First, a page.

[038] Furthermore, as illustrated in Fig. 14, and as will be explained in more detail below, removable cores 300 have been arranged in the upper sand mould

10 220 of the casting mould 200. In a preceding step of the method, with the removable cores 300 corresponding recesses 230 are provided in the casting mould 200. According to the illustrated embodiment, these recesses 230 were thus provided in the upper sand mould 220. As can be seen in Fig. 14, these recesses 230 for the removable cores 300 serve to manufacture the undercuts

15 160 of the protrusions 140, as already described above in more detail.

Subsequently, in a next step of the manufacturing process, the removable cores 300 are inserted into these corresponding recesses 230 in the casting mould 200. These removable cores 300 are pre-formed from a suitable type of sand or another suitable material which remains present in the casting mould 200 during

20 the casting of liquid metal, but is preferably removed together with the removal of the casting mould 200. So, this means that generally, after the step of casting liquid metal into the casting mould 200, the casting mould 200 and the removable cores 300 are removed, so that the cast tip 10 emerges. Thus, for the illustrated exemplary embodiment in Fig. 14, this means that, after the liquid metal has been

25 cast, the upper sand mould 220 and the bottom sand mould 210 of the casting mould 200 are removed together with the removable cores 300.

[039] Fig. 13 shows the step of the method preceding the step illustrated in Fig. 14, this means before casting liquid metal into the casting mould 200. In Fig. 13, 30 the casting mould 200 has already been completed by placing the upper sand mould 220 onto the bottom sand mould 210. According to the illustrated exemplary embodiment, the bottom sand mould 210 for the casting mould 200 comprises an attachment part 212 of the casting mould 200 for a part of the tip 10 on the attachment side 12. The upper sand mould 220, which, together with the bottom sand mould 210, completes the casting mould 200, comprises a tip-part 214 of the casting mould 200 for a part of the tip 10 near the tip side 14. 5 According to the illustrated exemplary embodiment, this tip-part 214 comprises the part of the casting mould 200 for the spiral-shaped ribs 130 and the protrusions 140.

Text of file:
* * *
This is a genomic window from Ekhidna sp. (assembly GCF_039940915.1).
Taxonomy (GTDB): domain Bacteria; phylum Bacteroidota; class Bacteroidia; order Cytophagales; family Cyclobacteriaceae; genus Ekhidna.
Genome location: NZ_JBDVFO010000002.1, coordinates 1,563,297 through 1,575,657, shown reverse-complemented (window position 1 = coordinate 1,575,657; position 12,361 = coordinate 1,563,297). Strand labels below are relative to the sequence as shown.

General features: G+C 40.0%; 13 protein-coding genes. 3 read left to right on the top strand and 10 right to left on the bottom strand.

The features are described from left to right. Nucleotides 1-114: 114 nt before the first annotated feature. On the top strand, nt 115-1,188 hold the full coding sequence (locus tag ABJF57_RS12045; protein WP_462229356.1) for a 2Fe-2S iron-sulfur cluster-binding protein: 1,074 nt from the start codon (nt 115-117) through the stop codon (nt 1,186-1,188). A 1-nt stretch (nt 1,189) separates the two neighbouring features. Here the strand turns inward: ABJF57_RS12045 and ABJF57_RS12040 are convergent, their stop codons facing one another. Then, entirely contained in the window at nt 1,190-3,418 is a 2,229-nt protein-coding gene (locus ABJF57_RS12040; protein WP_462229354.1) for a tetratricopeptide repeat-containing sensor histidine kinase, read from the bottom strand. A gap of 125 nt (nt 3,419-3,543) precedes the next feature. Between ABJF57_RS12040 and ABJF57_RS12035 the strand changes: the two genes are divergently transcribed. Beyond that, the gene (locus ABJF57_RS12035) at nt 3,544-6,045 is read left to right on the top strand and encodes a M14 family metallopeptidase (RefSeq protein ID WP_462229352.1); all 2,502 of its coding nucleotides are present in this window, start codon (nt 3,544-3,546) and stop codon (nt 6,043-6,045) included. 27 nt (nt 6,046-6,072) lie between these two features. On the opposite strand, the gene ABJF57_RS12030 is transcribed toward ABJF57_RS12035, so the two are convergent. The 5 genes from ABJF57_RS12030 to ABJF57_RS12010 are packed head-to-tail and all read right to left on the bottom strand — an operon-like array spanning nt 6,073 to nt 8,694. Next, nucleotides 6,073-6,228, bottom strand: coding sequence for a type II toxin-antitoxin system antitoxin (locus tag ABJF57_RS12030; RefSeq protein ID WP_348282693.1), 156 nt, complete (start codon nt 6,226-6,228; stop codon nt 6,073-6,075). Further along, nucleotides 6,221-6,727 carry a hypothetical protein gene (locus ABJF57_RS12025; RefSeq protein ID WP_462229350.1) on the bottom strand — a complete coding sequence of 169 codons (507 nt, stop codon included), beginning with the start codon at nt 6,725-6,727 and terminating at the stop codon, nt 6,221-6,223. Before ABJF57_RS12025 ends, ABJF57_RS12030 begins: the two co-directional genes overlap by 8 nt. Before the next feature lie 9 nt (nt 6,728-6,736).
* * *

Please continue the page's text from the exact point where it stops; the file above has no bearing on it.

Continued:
[040] Fig. 12 shows the embodiment of the bottom sand mould 210 from Figs.

10 13 and 14 in more detail before the casting mould 200 was completed with the upper sand mould 220. As can be seen, a temporary, removable core 192 was arranged in this bottom sand mould to manufacture the internal conduits to the slurry-supply openings 190 in the tip 10 during the casting process. This removable core 192 is pre-formed from a suitable type of sand or another suitable

15 material which remains present in the casting mould 200 during the casting of liquid metal, but is removed, preferably together with the casting mould 200. So this means that the casting mould 200 and the removable core 192 for the slurry-supply openings 190 are generally removed after the step of casting liquid metal into the casting mould 200, so that the cast tip 10 provided with suitable

20 internal conduits to the slurry-supply openings 190 emerges. It is clear that, according to alternative embodiments of the tip 10 and/or the method for manufacturing the tip 10, alternative or permanent cores may be provided in the bottom sand mould. It is furthermore clear that according to still further alternative embodiments, a bottom sand mould 210 without removable or permanent cores

25 may be applied, in particular, for example, when a tip 10 without supply openings is being manufactured. It is clear that the orientation of the bottom sand mould 210 in Fig. 12 corresponds to the orientation illustrated in Figs. 13 and 14 of the completed casting mould 200, this means with the attachment side 12 of the part of the tip 10 at the bottom.

30